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Rob on the road Tuesday, 13 May, 2003, 14:56 GMT 15:56 UK
Profiting from history
Torrington 1646 display
Visitor numbers are growing every year
The town of Great Torrington in Devon is famous for its Civil War connections.

Today it faces a very different battle - to reinvent itself as a tourist destination.

To do that, it has set up a charitable trust to oversee a number of small community businesses designed to bring visitors into the town.

It already had a good start, boasting the Dartington glass factory and the Victorian Pannier Market.

And as part of the project, it is capitalising on its history, with an attraction called Torrington 1646.

Reconstruction

This was one of the great Civil War battles. It involved about 15,000 men and ended in defeat for the Royalists.

Torrington guide
Guides dress in period costume

The permanent exhibition includes a guide in 17th century costume who guides visitors around a reconstruction of the town, giving a talk in the language of the period.

It began five years ago, and has been self-supporting for the past three years.

Torrington 1646 has won tourism awards and continues to attract growing numbers of visitors.

Last year it brought in 16,500 people, an increase of 2,500.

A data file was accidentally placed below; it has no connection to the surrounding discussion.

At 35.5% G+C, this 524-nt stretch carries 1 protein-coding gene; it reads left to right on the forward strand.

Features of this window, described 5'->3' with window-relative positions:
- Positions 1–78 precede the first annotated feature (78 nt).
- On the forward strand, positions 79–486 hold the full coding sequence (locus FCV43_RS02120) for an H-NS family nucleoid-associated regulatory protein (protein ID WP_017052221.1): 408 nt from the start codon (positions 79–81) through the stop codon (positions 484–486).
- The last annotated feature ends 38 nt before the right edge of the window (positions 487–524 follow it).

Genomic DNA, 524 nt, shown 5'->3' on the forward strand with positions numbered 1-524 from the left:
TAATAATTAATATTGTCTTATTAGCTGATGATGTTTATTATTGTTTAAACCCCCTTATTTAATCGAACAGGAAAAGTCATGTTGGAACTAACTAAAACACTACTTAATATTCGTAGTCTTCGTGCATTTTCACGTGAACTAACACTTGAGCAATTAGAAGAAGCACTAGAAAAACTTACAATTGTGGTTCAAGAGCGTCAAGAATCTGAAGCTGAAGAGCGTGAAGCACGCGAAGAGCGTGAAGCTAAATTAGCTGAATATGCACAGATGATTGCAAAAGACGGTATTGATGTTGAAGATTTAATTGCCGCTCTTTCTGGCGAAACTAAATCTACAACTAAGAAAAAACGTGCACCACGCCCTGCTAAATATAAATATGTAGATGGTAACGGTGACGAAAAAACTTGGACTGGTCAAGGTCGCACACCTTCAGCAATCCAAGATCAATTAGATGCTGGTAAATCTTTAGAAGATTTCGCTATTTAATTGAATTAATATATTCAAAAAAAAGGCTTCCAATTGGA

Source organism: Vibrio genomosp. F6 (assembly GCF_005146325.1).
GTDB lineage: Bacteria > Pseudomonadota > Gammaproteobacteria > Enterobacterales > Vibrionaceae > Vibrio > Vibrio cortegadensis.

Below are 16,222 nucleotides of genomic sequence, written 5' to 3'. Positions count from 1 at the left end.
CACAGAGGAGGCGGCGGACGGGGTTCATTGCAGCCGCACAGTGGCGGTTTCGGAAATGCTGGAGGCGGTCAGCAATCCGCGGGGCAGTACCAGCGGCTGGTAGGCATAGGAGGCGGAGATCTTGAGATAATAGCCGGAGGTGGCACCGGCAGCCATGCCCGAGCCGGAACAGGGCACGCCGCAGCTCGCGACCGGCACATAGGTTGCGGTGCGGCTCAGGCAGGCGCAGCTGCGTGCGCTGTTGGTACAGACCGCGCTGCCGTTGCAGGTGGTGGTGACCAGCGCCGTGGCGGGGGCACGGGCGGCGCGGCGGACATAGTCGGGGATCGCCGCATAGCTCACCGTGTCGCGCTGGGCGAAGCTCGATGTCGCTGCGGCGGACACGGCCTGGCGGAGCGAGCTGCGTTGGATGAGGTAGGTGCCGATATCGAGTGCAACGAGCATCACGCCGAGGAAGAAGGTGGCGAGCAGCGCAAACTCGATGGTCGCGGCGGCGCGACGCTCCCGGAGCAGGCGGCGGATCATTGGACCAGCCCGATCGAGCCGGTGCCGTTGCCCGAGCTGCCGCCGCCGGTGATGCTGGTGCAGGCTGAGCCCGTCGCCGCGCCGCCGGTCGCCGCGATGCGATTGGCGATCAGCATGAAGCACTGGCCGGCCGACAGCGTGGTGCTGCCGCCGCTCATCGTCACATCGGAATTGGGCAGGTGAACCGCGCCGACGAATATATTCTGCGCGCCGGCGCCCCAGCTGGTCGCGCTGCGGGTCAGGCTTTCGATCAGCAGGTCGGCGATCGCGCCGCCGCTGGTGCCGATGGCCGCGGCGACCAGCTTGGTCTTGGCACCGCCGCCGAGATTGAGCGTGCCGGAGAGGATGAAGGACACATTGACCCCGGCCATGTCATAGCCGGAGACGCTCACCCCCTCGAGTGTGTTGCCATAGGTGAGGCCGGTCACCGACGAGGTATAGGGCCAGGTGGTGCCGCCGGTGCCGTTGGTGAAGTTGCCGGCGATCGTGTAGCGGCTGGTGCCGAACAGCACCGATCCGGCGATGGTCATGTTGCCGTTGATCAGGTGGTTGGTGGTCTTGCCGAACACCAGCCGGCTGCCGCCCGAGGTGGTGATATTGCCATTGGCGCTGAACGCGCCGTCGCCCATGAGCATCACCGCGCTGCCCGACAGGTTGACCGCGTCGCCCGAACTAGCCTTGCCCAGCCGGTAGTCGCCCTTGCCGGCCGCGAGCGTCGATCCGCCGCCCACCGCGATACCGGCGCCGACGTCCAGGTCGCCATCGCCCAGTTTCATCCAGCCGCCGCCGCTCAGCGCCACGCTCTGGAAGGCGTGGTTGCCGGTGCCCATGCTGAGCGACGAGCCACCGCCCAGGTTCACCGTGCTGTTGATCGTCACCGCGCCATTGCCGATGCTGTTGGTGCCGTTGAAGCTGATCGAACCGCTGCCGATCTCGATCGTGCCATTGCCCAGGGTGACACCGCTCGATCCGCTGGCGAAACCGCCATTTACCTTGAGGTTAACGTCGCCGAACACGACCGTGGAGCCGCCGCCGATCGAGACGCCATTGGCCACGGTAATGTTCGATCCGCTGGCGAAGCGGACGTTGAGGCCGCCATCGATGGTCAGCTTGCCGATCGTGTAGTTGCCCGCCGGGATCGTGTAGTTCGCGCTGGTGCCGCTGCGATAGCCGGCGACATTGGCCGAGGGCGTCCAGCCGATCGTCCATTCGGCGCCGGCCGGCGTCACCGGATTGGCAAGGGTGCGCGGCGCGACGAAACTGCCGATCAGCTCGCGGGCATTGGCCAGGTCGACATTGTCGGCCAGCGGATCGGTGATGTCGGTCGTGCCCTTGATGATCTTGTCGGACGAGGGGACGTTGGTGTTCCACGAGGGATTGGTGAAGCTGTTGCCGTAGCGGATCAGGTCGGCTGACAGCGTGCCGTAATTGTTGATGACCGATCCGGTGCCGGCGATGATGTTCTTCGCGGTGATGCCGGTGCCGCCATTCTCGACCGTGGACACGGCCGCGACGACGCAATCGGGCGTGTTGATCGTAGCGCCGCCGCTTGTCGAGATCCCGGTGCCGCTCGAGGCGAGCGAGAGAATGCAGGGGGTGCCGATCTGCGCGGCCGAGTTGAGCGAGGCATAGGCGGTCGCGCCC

Involvement

According to Richard Simmons, who manages the attraction, that's good news for the town's economy as a whole.

Torrington 1646 manager Richard Simmons
Richard Simmons: Heavily involved in town
"We work very closely with the traders in the town," he explains.

"We stock their products and sell them through the shop and we are very heavily involved in every part of the town."

That sense of involvement is very evident in Torrington.

The trust is run by volunteers and funded by bodies such as the district and county councils.

"We have been around for eight years and in the early days we were responsible for the physical regeneration of the town, fore example the rebuilding of the Castle Hill hotel and the Pannier Market," says the trust's Kay Taplin.

Survey

The trust's efforts have put Great Torrington on the tourism map.

And in the current economic climate that could be vital for the local economy.

A recent survey showed that 42% of Britons will be holidaying in their own country this year - and many have yet to book.

With the average household spending nearly 600, there's a lot of potential business for towns and resorts which get their act together.

With the south-west claiming 20% of the UK holiday market, there are plenty of opportunities for the likes of Great Torrington.

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The BBC's Rob Pittam
"Tourists are taken back to the 17th century"
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